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Torque & Angular Speed

  1. Nov 2, 2007 #1
    [SOLVED] Torque & Angular Speed

    1. The problem statement, all variables and given/known data

    The wheel of an engine has a moment of inertia 2.80kgm^2 about its rotation axis.

    What constant torque is required to bring it up to an angular speed of 360 rev/min in a time of 7.60 s, starting from rest?

    What is its final kinetic energy?

    2. Relevant equations

    torque = rF sin(theta)

    3. The attempt at a solution

    First I converted 360 rev/min to seconds


    360 (rev/min) ( 1 min/60s)( 2pi/rev) = 37.699 rad/s

    t = 7.60

    I = 2.80 kgm^2

    so I decided to get angular acceleration, in case I need it is

    alpha = 4.96

    From what I spotted in my book Sum of torque = I(angular acceleration)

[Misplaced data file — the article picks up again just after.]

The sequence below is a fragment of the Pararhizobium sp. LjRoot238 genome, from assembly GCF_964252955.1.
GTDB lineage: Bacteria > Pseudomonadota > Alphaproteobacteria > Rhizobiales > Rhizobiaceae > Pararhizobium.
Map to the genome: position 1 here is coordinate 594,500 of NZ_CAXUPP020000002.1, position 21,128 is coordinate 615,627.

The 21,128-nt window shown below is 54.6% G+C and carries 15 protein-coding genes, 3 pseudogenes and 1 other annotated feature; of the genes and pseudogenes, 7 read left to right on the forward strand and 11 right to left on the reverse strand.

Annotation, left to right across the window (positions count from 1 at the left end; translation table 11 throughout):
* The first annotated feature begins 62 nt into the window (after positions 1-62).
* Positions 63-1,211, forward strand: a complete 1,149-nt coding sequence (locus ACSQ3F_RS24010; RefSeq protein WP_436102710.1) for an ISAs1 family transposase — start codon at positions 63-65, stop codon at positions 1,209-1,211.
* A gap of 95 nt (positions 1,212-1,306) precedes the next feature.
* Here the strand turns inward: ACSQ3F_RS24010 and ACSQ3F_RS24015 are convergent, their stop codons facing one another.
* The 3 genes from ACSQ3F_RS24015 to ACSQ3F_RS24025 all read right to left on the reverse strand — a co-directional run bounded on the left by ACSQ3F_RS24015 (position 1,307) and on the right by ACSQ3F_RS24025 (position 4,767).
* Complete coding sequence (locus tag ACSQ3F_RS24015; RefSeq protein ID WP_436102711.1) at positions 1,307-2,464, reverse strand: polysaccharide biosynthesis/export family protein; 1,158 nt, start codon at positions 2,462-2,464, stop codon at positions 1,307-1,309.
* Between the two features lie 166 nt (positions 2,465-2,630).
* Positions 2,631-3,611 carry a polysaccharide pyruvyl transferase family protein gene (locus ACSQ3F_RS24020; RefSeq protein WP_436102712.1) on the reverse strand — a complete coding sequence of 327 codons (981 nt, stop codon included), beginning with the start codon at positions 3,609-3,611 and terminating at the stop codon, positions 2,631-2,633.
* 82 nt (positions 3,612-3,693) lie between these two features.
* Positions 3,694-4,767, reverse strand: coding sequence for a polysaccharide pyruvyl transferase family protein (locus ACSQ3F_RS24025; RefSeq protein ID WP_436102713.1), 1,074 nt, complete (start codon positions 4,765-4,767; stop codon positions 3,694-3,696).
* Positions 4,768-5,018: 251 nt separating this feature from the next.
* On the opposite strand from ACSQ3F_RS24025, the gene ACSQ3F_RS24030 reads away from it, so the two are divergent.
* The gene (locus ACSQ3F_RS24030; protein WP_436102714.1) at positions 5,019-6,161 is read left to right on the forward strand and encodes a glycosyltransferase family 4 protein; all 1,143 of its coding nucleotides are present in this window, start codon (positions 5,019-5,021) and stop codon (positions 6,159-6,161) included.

torque = (2.80)(4.96)
    torque = 13.89

    this is right, but is they way I have done it correct or did I just get lucky. I am afraid I just plugged into the "sum of torquez = I (angular accelerationz)"

    without understanding it :O

    part two of the question is

    What is its final kinetic energy?

    for this


    how do I implement this into the problem if I don't have mass?

    omega = omega initial + alpha(time)
  2. jcsd
  3. Nov 2, 2007 #2

    Doc Al

    User Avatar

    Staff: Mentor

    That's fine. Realize that the equation "Torque = I*alpha" is just the rotational version of Newton's 2nd law; the translational version (which you know and love) is "Force = mass*acceleration".

    You don't need mass. For rotational kinetic energy, use I. What's the rotational version of the kinetic energy formula?

    Read this: Rotational-Linear Parallels
  4. Nov 2, 2007 #3
    Great! Thank you very much Doc Al, you are the greatest. :)
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